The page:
Originally Posted by Mike Irwin
1. They were rebuilding an army largely from scratch, and the K98k was available, and proven. Semi-autos weren't really available, and certainly weren't proven at that time.
2. Given that they were trying to get their military back online, there wasn't a lot of manufacturing bandwidth left over to start full-scale production of an entirely new rifle.
Do want to add a little bit here...
To think Germany needed to completely rebuild after WWI is a little bit of a stretch. Yea, 100,000 men in the armed forces is small, but there were ways to get around it... such as para-military organizations (prime example, the SA). Those 100,000 men were mostly comprised of officers, so that the leadership could quickly fill into a larger body (what occurred when the SA was dissolved and those members joined the Army). Aircraft were acquired in secret, but using them for non-military purposes got them in the know. When the Nazis came to power, it wasn't as hushed as it was prior, and then Hitler reached a point where he didn't care what the winners of WWI knew (all did not want to go to war and kill another generation).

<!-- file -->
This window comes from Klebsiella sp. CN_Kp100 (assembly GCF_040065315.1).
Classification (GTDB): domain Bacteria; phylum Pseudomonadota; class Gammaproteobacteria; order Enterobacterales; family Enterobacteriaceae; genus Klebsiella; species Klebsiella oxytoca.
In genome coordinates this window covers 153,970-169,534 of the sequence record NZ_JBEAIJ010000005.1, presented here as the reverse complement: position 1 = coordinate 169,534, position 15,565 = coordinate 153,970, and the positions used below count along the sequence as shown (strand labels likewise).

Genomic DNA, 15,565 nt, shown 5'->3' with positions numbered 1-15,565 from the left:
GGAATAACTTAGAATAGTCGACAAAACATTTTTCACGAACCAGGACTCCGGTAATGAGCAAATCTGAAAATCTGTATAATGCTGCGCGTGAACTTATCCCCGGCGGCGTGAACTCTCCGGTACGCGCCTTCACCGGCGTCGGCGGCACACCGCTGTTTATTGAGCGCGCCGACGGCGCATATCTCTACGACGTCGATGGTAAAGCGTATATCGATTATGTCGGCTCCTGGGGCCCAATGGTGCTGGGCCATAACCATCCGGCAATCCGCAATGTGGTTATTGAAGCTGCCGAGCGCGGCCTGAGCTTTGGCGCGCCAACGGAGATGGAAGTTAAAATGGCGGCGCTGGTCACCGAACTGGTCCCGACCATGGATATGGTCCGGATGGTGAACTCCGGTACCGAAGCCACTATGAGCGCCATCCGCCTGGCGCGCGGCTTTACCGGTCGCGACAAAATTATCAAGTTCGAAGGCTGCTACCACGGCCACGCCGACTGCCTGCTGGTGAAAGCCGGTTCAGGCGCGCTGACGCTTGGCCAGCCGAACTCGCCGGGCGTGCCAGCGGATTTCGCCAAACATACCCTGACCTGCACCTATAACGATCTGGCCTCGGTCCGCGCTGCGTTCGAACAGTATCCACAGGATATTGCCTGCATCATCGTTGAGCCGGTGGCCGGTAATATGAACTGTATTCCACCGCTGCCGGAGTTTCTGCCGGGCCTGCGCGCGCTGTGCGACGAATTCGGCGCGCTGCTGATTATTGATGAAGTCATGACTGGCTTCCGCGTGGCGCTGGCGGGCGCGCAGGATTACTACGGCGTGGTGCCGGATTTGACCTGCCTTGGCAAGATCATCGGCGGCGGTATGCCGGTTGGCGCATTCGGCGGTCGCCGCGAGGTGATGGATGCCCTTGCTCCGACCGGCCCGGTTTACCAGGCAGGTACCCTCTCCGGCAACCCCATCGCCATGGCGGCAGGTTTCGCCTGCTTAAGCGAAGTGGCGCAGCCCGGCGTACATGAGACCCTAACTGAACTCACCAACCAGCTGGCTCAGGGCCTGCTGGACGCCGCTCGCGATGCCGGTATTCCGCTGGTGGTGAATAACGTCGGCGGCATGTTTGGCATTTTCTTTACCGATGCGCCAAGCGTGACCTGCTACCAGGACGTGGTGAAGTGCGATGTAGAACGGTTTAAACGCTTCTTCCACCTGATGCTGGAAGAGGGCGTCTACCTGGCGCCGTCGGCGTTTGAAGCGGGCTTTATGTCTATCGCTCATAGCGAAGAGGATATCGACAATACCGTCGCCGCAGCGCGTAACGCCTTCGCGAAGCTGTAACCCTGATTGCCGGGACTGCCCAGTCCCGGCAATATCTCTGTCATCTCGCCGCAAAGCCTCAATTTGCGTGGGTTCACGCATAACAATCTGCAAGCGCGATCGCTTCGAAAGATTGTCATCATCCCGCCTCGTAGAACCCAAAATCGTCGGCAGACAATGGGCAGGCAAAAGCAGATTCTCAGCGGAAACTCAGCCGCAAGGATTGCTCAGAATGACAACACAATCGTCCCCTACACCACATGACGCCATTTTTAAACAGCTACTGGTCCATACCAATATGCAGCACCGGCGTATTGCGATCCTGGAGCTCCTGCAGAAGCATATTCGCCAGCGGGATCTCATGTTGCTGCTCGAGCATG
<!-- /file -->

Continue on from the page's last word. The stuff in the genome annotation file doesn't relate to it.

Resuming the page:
As was mentioned, most European armies used the Mauser design. If a conquered country had a large arms plant (or multiple ones), convert the rifles over to what you use, and crank them out. If it were the Soviets doing the land grabbing, they probably would have designed a combo so they could get more rifles into their soldiers hands... like a longer 7.62x39 (main thing, not rimmed).
It was a good thing that there wasn't a smaller conflict that the US used the Garand in prior to WWII (like a Spanish Civil War). If people found out the background of that rifle before the war, and seen its strengths/weaknesses, there would have been A LOT more deaths.